About ten years ago, when I first got my screenwriting bug and became something of a film buff, I used to record almost every film on TV and became intimately acquainted with a lot of obscure movies. I still have a VHS collection of some 600 titles. It was about this time that I fell in love with a little known timeslip romance called Portrait of Jennie, and instantly installed it in my personal Top Ten. It pains me to say that, because I watched it again last night and discovered that it’s rubbish.
I watched it again because I’m preparing an article on my favourite time travel stories (yours to read here in the near future) as well as writing my own time travel drama series, so I thought I should reacquaint myself with it. After all, I haven’t watched it again since its inauguration in my Top Ten a decade ago and it surely can’t go the way of that other film that I discovered wasn’t half as good as I thought it was on second viewing, could it? (Jacques Demy’s Lola, since you ask).
What attracted me to Portrait of Jennie to begin with was that it was an intriguing story about a couple that conduct a relationship through some kind of timeslip. Eben Adams (Joseph Cotten) is a starving and not very good artist in 1948 New York whose life (and career) changes for the better when he meets a mysterious girl, Jennie Appleton (Jennifer Jones), by chance in Central Park. Each time he meets her she appears older (growing miraculously from 12 to 20 in the space of a few months) and talks about people and events that happened in the 1920s.
What makes this film stand out is its side-stepping of all logic to immerse itself in a haunting, eerie and dream-like trance which affects the viewer as much as it seems to affect Eben himself. Hitchock cited it as his prime inspiration for Vertigo, and it’s obvious in the almost narcotic mood of the film, but also in specific shots: the Brooklyn Bridge establishing shot, Eben’s studio echoing Midge’s, and Eben climbing the lighthouse steps at the end (I also think Scott Rosenberg made a Jennie reference in his script for Beautiful Girls when he had Natalie Portman’s Marty character flirting with the much older main character while ice skating… but that might just be me reading too much into it).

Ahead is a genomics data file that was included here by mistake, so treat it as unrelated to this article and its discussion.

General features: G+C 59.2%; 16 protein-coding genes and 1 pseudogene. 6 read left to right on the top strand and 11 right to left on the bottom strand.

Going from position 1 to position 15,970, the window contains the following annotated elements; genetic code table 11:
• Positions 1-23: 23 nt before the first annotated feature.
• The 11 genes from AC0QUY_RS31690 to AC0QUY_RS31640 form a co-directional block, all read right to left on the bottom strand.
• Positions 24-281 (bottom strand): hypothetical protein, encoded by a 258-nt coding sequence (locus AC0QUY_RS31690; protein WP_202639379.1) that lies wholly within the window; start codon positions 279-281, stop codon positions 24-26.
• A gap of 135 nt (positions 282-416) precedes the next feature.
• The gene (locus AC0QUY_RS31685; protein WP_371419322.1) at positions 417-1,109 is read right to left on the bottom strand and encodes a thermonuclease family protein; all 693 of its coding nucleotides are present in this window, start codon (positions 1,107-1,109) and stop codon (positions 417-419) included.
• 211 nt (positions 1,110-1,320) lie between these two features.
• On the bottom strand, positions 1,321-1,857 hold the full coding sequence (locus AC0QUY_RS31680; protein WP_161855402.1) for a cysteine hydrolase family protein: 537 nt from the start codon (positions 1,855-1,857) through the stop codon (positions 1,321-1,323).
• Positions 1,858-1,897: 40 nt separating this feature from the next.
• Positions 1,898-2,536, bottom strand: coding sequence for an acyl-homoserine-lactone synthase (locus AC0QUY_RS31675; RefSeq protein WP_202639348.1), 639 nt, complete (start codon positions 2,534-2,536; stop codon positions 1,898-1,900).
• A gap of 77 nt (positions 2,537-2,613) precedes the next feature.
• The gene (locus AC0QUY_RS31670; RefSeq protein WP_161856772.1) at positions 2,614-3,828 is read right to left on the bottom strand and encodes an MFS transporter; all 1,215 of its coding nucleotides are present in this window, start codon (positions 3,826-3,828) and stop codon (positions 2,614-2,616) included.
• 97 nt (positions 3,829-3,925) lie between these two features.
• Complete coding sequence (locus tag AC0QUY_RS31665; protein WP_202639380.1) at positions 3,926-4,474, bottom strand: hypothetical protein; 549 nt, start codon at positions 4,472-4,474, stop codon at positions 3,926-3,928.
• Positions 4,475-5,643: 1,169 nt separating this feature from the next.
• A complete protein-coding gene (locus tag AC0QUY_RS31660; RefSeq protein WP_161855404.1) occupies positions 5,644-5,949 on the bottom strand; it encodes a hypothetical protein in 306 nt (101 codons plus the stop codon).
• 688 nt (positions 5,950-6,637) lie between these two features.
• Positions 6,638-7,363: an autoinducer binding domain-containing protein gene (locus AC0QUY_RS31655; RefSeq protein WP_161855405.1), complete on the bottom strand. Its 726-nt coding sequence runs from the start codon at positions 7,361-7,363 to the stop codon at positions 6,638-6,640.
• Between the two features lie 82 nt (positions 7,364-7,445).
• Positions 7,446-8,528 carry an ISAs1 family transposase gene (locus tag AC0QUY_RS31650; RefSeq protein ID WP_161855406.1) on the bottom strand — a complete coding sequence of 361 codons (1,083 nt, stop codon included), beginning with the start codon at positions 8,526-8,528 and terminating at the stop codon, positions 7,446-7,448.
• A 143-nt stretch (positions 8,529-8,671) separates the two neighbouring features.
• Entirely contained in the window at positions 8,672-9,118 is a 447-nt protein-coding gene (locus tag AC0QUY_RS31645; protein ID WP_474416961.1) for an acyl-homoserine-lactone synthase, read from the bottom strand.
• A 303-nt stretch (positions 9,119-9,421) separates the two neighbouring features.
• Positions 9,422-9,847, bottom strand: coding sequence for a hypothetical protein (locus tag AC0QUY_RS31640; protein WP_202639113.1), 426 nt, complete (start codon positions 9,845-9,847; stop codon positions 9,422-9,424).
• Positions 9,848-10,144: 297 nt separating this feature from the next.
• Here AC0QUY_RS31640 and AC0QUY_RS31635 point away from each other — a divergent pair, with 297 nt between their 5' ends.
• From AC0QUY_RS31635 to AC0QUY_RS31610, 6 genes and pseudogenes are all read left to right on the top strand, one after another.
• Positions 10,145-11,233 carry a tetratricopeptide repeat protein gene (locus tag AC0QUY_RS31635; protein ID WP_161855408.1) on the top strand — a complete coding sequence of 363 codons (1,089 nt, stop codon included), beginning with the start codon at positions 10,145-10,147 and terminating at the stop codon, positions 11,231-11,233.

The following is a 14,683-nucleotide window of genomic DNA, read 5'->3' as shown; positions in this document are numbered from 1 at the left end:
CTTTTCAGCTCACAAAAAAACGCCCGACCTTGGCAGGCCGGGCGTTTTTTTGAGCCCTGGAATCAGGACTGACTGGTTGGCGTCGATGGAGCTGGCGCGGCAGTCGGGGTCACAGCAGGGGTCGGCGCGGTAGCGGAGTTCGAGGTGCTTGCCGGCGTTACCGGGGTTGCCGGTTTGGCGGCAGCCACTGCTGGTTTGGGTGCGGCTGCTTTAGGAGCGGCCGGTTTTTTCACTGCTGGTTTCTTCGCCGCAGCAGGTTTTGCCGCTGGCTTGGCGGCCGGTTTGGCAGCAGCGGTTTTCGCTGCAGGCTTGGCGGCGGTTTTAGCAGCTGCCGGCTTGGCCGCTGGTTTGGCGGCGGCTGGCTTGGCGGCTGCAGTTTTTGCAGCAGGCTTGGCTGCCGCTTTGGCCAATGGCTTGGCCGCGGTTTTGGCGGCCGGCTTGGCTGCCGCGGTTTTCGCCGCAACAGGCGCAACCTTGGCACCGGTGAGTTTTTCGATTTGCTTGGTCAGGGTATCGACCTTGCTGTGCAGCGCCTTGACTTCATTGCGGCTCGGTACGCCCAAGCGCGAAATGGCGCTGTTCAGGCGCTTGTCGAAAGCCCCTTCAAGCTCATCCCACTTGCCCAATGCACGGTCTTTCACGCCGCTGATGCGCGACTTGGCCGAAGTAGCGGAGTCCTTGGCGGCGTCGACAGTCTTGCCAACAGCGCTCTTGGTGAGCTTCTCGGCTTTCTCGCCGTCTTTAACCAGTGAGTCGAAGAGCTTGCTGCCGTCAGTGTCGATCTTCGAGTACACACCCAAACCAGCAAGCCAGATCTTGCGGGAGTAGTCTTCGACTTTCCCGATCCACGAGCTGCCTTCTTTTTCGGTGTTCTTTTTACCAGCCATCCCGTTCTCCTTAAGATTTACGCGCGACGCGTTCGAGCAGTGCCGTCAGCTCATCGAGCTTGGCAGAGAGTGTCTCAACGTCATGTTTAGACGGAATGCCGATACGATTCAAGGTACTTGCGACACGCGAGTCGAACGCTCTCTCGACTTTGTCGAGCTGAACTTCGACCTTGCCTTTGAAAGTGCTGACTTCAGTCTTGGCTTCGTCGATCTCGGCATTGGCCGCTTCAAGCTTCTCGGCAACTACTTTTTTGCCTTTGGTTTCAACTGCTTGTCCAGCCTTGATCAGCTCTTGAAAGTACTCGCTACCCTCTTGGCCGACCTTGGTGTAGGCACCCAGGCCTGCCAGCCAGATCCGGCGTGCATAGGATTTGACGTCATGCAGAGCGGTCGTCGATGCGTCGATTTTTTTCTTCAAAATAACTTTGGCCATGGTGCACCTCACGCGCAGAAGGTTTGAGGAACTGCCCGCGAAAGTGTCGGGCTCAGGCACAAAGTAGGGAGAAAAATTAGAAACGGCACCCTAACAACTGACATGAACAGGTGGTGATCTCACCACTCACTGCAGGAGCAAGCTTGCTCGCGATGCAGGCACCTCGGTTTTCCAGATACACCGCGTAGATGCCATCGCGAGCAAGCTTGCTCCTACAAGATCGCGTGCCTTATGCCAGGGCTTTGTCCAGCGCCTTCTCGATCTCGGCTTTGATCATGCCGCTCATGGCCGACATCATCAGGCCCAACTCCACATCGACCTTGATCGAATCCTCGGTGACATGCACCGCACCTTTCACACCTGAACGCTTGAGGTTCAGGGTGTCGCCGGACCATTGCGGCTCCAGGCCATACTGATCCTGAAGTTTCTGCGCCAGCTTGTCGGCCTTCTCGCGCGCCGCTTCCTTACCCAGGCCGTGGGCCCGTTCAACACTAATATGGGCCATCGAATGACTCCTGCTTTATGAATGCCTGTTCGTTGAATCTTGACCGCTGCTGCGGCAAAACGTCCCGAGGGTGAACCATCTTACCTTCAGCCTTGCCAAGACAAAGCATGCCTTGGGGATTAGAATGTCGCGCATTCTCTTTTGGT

The premise of Portrait of Jennie is great, and the cinematography by Joseph August (who died immediately after filming) is absolutely stunning, with some drop dead gorgeous shots of Jennie emerging or disappearing through the New York mist against a backdrop of distant skyscrapers, and a soft focus film noir lighting that has faces almost totally obscured by shadow in many scenes.
Visually it is beautiful, but what destroys this film is the score, and the clunky, overbearing voice over. The latter is florid, obvious and, above all, on the nose, which could be due to adaptitis, with what sound like whole paragraphs cut and pasted into the script as voice over, explaining everything… and nothing.
But it’s Dmitri Tiomkin’s bloated, fussy and intrusive score that really undermines everything. Bernard Herrmann was apparently hired and then replaced early on, which strikes me as a tragic decision by Selznik, because Herrmann is exactly the kind of composer this film needs. My guess is he would have sent half the orchestra home and had the remainder working part time, such is his use of subtle orchestration used sparingly to great effect. Tiomkin, though, is a film composer of the old school: he never shuts up. His score plasters every scene and drowns out the dialogue in a desperate attempt to semaphore the meaning behind every line. Ten minutes in and you want to take out a gun and shoot the fucker just to get some peace.
And these are what make Portrait of Jennie an interesting failure and nowhere near the kind of film that should be in anyone’s Top Ten (well, maybe David O. Selznik’s). I guess realising what a mistake I made with it is a sign that in the last ten years I’ve become much more film literate and certainly more adept at spotting a bad script (or a script mangled by a producer, in this case). Or maybe it’s a sign of me getting older and responding to different storytelling stimuli. I know enough about my shifting tastes to know that I could probably recant every word here in another ten years.
But for now, there’s a vacancy in that Top Ten and I’m looking around for a replacement.
An early draft screenplay is available online. It is free of the achingly pretentious prologue and doesn’t have nearly as much voice over; a sure sign that it was added in post production at Selznik’s behest.
There are a few interesting reviews of Portrait of Jennie online, some containing screen caps:
One of the landscape shots of New York from the film opens this review of the book Celluloid Skyline.